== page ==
Wellbeing & Fitness

Paralympian Sophie Carrigill on how to get fit if you’re disabled

GB wheelchair basketball player, Paralympian and silver medalist Sophie Carrigill, who is an ambassador for AccessAble, shares her tips on how to keep active and exercise as a disabled person.

We all know that once a New Year begins, everyone loves to set New Year’s resolutions, me included. So far this year, I’ve actually stuck to mine!

One of the most common ones is being more active or joining a gym, probably due to the overindulgence at Christmas. It reminds people they might need to exercise more.

I’m a real believer that exercise isn’t just for your body but for your mind as well. You shouldn’t be exercising just to look a certain way or lose weight, but because it makes you feel good.

Thankfully for me, I get to exercise daily as part of my job and I really do love it. But for those of you that find it more difficult, especially when disability is added into the mix, forward planning is essential.

I hope that in sharing my experiences you may be motivated to stick to those New Year’s resolutions and not be afraid to be active.

How I started exercising as a newly-disabled person

Sophie Carrigill in her wheelchair

Before I became a wheelchair user, I was a super active girl and loved playing sport. That was my way of staying fit as I hadn’t really ventured into a gym at that stage.

So after my car accident at 16 years old, during recovery, I realised how much I missed being active and playing sport.

I got in touch with a wheelchair basketball club who trained at a local leisure centre. Because it already ran disability-adapted sports, I felt confident that it had all the required accessible facilities.

I was also excited to be amongst other disabled people who were going through something similar.

I soon realised that getting fitter and stronger meant I wasn’t just getting better at wheelchair basketball – it was really benefitting my quality of life overall.

So, when I started to train with the Great Britain team, I decided it would be important and good for me to use a gym to get even stronger.

Using the gym if you’re disabled

To begin with, it was daunting! Because my disability was new, I wasn’t really sure what my body was capable of or what adaptions I would need to make.

My first coach really helped to educate me in this area. They allowed me to try things out first before we would adapt exercises.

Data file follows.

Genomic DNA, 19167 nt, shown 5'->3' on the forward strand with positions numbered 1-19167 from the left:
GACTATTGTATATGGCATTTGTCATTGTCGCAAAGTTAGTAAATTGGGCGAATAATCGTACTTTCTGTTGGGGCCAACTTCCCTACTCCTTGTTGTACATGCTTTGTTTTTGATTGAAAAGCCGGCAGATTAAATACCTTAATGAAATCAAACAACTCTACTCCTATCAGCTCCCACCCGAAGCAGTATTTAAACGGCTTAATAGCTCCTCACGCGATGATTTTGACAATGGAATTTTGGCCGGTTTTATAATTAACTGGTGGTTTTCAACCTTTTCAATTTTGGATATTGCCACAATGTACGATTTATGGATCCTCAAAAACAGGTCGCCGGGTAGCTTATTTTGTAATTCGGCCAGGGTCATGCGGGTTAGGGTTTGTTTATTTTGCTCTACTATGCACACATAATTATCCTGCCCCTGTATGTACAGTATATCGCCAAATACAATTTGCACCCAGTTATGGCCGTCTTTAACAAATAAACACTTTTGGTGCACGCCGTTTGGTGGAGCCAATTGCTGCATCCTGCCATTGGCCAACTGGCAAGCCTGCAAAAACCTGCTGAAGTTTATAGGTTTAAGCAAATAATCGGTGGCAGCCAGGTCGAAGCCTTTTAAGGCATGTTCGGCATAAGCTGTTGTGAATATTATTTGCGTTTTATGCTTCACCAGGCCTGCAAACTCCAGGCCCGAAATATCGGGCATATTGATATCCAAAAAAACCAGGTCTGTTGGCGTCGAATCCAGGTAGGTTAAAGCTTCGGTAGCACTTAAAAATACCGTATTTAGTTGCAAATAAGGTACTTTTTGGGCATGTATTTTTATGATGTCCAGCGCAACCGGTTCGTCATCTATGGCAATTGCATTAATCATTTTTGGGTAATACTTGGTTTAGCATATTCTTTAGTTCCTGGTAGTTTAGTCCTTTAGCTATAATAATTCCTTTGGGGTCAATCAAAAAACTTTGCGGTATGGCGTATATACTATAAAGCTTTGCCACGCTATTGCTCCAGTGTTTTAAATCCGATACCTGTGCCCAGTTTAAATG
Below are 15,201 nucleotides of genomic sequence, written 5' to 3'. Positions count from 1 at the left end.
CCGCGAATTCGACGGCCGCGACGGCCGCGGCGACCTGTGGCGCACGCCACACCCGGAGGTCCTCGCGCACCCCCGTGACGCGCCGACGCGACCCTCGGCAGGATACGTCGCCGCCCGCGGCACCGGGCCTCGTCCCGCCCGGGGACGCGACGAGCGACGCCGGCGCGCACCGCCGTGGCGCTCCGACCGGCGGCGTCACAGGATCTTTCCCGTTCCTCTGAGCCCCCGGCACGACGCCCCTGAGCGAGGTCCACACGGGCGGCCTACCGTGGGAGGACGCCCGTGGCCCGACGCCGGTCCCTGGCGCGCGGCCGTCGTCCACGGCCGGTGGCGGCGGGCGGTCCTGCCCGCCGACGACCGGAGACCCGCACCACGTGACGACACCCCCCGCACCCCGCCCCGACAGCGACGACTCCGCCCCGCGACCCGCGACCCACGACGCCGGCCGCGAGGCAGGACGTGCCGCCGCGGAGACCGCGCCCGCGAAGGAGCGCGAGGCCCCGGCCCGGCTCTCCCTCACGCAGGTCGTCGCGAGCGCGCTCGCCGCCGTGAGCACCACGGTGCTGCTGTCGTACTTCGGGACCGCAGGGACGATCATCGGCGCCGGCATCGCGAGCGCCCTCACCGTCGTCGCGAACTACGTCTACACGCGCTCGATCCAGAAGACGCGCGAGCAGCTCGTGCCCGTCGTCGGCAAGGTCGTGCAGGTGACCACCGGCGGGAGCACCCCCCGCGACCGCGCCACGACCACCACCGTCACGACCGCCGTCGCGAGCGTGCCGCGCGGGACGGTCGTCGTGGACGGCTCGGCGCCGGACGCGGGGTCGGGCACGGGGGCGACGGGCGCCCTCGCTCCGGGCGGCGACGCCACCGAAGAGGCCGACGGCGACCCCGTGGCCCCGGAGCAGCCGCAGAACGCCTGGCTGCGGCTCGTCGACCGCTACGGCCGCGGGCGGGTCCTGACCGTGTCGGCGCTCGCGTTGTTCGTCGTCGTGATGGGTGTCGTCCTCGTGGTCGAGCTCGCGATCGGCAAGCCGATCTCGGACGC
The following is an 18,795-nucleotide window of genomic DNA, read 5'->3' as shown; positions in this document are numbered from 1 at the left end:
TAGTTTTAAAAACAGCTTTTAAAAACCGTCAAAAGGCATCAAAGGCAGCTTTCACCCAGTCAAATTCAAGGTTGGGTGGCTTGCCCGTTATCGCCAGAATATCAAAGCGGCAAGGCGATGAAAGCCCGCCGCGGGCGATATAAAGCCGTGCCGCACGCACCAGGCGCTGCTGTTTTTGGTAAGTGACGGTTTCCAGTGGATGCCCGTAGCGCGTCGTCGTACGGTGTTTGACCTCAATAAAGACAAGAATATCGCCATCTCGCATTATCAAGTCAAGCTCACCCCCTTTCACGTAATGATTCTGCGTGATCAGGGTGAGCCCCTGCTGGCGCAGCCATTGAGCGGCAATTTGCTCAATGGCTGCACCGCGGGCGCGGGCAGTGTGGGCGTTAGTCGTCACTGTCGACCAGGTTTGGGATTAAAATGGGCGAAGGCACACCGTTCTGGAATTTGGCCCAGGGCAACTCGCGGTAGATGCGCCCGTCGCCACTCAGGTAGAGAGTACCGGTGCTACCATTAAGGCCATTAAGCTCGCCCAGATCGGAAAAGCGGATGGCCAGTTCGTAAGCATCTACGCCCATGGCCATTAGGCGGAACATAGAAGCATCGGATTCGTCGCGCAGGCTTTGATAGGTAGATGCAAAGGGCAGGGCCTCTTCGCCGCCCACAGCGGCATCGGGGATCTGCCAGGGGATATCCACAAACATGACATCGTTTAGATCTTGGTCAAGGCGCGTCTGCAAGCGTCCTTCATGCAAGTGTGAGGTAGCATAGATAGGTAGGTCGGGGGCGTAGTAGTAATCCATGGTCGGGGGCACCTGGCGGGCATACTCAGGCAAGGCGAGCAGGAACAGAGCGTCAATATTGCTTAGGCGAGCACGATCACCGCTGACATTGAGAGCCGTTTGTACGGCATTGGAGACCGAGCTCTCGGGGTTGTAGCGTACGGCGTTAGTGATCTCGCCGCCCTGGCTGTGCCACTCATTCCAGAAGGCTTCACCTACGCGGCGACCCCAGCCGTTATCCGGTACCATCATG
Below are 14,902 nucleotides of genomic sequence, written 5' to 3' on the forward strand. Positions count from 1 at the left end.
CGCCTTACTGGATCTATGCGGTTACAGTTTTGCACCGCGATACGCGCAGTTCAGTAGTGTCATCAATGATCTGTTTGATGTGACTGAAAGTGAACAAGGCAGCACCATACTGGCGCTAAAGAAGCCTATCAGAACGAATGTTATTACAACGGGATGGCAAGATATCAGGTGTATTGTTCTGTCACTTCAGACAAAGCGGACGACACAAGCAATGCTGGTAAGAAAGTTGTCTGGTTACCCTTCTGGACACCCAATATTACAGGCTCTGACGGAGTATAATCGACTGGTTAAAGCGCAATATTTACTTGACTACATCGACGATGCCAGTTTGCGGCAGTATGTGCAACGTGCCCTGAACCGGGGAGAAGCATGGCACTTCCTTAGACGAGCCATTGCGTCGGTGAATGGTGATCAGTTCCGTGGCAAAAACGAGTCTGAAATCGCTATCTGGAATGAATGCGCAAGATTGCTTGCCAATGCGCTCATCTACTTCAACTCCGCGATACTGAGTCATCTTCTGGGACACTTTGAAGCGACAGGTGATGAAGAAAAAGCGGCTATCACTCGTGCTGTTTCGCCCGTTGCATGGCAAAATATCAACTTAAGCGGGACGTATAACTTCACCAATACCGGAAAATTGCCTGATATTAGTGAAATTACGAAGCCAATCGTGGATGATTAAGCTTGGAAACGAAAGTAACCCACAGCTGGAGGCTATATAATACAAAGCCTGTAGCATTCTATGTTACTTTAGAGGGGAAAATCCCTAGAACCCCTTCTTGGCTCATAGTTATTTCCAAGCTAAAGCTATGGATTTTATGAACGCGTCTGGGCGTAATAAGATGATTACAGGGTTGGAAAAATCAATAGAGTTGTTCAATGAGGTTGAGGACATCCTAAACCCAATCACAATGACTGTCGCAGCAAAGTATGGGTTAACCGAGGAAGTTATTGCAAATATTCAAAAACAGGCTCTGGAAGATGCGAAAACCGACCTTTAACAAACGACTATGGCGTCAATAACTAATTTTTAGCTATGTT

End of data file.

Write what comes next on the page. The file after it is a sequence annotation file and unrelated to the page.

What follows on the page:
For example, I would concentrate a lot on building my core because I knew that would really help my balance in my wheelchair. And of course, building those biceps!

Sophie Carrigill in her wheelchair lifting a weight in front of a mirror in a gym

But, as I said, for me it’s not about trying to look good. It’s because I use my arms for everything and my core to balance, so I know they needed to be strong.

For first-time gym-goers, I would really recommend asking one of the members of staff for some basics of where to start.

In my nearly 10 years of being a wheelchair user who uses gyms often, I’ve found that everyone I’ve ever come across is more than happy to help.

It could really help you to build up a foundation of strength and, most importantly, confidence in using gym equipment.

Looking for accessible facilities near you

Luckily for me, I had a great experience in the gym, and I love going. But I know that the gym is not for everyone.

There are plenty of other ways disabled people can get active without going to a gym. I’d recommend starting by joining a sports club to try out an adapted sport, such as wheelchair basketball like I did.

Alternatively, what about looking for a walking club that would enable you to go for long pushes around a park? Or how about seeing whether there is an accessible swimming pool near you? The important thing is that you try something to help you get active.

If you don’t know where to start to look for something near you, you can use the AccessAble website and app. The site has detailed access information about gyms, leisure centres, swimming pools and lots more venues across the country.

Remember, all of the venues included in its access guides have been visited and assessed by a trained AccessAble surveyor, so you can decide with confidence if somewhere is right for you.

By Sophie Carrigall for AccessAble

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